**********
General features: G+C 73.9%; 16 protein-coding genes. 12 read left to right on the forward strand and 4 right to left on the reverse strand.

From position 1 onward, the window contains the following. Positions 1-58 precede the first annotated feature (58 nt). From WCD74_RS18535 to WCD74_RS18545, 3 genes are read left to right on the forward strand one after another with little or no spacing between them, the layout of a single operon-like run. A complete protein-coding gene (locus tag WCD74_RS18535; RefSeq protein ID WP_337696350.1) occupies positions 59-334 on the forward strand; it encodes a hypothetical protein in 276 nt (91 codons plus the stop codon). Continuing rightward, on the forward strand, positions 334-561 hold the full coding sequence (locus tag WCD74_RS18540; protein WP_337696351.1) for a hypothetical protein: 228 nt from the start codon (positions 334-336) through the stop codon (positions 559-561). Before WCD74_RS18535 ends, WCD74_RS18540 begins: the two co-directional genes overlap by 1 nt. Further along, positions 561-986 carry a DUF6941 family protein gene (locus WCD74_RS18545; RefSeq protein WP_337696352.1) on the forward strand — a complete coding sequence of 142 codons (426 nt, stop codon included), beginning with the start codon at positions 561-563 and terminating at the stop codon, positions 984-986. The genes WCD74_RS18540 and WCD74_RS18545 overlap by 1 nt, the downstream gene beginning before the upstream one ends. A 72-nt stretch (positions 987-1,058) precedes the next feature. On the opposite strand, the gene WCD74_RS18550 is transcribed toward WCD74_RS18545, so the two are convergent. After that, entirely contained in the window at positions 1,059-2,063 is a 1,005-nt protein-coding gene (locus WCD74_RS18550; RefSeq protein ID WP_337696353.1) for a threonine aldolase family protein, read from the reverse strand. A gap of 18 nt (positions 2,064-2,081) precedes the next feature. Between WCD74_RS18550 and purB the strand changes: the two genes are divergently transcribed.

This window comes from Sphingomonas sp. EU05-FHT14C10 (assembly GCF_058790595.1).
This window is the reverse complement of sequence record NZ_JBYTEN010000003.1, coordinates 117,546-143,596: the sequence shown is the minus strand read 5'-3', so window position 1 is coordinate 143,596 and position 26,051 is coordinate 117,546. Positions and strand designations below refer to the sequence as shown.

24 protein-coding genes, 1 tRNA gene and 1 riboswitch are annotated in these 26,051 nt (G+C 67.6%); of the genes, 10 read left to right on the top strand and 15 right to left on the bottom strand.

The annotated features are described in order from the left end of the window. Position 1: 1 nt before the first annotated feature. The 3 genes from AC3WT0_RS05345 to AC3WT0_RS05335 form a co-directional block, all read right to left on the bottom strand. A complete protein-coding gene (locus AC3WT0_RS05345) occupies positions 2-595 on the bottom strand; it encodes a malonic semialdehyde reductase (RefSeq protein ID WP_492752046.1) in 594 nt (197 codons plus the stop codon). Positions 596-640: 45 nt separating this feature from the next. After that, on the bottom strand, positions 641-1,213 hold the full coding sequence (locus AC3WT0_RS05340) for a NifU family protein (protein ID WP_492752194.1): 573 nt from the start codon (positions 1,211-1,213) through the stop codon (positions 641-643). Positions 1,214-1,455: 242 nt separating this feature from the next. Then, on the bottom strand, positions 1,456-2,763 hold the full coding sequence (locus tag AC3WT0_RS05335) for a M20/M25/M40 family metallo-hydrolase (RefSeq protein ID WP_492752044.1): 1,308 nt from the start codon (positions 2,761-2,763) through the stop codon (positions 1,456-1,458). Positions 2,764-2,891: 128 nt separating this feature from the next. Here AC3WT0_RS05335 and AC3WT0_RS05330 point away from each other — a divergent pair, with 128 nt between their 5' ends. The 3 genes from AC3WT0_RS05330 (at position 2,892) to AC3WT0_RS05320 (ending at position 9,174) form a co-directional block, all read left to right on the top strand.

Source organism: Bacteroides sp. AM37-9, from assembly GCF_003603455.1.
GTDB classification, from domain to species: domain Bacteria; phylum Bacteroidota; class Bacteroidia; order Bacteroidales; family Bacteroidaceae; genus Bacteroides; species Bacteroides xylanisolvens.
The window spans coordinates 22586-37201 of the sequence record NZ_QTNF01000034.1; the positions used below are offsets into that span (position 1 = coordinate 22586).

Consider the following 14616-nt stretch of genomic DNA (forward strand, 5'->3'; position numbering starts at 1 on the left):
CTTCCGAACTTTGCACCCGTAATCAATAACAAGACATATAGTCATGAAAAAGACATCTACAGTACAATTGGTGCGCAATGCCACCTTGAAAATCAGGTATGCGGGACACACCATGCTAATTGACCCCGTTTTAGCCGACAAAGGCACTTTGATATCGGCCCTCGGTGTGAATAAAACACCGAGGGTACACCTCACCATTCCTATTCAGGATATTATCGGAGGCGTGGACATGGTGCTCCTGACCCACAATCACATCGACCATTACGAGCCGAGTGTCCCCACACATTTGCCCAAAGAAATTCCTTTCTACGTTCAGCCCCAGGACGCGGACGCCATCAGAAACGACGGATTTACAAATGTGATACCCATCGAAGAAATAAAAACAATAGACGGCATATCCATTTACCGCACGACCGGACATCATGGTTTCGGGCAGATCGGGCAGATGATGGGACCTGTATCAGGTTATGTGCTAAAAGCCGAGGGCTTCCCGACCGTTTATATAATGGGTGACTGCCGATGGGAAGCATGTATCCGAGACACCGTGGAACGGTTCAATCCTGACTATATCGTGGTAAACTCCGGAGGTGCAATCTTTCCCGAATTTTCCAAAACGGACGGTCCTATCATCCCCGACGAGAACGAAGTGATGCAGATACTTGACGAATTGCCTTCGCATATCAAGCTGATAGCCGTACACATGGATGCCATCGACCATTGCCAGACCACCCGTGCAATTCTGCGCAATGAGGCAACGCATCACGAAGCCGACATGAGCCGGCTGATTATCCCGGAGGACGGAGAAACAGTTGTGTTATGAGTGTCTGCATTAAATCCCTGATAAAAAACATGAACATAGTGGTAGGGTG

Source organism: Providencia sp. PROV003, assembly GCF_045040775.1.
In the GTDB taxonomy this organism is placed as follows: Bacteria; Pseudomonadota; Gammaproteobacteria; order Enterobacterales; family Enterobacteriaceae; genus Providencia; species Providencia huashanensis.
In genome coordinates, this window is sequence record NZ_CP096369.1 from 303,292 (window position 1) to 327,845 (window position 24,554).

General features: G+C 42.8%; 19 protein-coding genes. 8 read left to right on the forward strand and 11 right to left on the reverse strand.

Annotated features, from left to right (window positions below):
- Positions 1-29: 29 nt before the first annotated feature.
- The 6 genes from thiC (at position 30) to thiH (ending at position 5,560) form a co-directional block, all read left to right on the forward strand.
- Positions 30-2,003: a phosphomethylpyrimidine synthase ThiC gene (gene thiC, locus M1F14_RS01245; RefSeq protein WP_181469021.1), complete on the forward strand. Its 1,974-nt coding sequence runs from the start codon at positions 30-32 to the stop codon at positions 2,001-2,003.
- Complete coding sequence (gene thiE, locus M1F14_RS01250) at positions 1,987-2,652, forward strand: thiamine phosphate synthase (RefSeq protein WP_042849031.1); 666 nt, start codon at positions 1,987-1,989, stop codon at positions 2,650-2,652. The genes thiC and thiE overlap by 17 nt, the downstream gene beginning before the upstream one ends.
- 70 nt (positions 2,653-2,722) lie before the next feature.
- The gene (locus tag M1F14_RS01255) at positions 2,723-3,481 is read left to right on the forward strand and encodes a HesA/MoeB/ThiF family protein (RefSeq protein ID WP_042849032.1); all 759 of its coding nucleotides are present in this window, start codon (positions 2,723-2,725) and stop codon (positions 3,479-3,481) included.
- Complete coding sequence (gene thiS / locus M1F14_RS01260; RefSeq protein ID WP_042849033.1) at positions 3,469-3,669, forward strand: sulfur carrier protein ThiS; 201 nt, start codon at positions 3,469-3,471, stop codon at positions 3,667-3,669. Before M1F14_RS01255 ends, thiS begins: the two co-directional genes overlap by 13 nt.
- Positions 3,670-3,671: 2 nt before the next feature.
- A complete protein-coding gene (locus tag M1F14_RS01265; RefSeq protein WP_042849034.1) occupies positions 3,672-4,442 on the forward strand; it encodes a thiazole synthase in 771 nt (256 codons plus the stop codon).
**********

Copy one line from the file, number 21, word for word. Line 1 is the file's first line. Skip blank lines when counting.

- 70 nt (positions 2,653-2,722) lie before the next feature.